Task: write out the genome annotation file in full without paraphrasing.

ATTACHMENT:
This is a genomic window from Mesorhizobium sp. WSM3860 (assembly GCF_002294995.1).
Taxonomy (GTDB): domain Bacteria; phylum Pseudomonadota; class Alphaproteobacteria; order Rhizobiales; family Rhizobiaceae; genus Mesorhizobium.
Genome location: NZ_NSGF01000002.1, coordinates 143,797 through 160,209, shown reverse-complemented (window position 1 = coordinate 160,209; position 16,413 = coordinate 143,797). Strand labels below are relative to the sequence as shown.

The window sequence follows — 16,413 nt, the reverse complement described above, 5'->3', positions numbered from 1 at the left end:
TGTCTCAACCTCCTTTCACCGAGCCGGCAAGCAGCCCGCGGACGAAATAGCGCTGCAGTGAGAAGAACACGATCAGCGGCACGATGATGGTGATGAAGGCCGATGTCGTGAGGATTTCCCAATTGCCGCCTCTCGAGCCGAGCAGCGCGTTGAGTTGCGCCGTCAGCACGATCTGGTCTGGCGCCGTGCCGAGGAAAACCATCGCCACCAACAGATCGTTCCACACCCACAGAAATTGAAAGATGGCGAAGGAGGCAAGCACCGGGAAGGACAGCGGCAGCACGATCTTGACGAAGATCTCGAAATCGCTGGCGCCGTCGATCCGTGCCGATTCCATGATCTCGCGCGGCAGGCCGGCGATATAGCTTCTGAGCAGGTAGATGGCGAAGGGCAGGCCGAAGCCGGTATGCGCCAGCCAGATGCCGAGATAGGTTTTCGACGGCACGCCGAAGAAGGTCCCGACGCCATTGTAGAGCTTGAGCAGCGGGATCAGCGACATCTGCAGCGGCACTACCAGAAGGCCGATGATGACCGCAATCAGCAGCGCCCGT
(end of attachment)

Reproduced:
This is a genomic window from Mesorhizobium sp. WSM3860 (assembly GCF_002294995.1).
Taxonomy (GTDB): domain Bacteria; phylum Pseudomonadota; class Alphaproteobacteria; order Rhizobiales; family Rhizobiaceae; genus Mesorhizobium.
Genome location: NZ_NSGF01000002.1, coordinates 143,797 through 160,209, shown reverse-complemented (window position 1 = coordinate 160,209; position 16,413 = coordinate 143,797). Strand labels below are relative to the sequence as shown.

The window sequence follows — 16,413 nt, the reverse complement described above, 5'->3', positions numbered from 1 at the left end:
TGTCTCAACCTCCTTTCACCGAGCCGGCAAGCAGCCCGCGGACGAAATAGCGCTGCAGTGAGAAGAACACGATCAGCGGCACGATGATGGTGATGAAGGCCGATGTCGTGAGGATTTCCCAATTGCCGCCTCTCGAGCCGAGCAGCGCGTTGAGTTGCGCCGTCAGCACGATCTGGTCTGGCGCCGTGCCGAGGAAAACCATCGCCACCAACAGATCGTTCCACACCCACAGAAATTGAAAGATGGCGAAGGAGGCAAGCACCGGGAAGGACAGCGGCAGCACGATCTTGACGAAGATCTCGAAATCGCTGGCGCCGTCGATCCGTGCCGATTCCATGATCTCGCGCGGCAGGCCGGCGATATAGCTTCTGAGCAGGTAGATGGCGAAGGGCAGGCCGAAGCCGGTATGCGCCAGCCAGATGCCGAGATAGGTTTTCGACGGCACGCCGAAGAAGGTCCCGACGCCATTGTAGAGCTTGAGCAGCGGGATCAGCGACATCTGCAGCGGCACTACCAGAAGGCCGATGATGACCGCAATCAGCAGCGCCCGT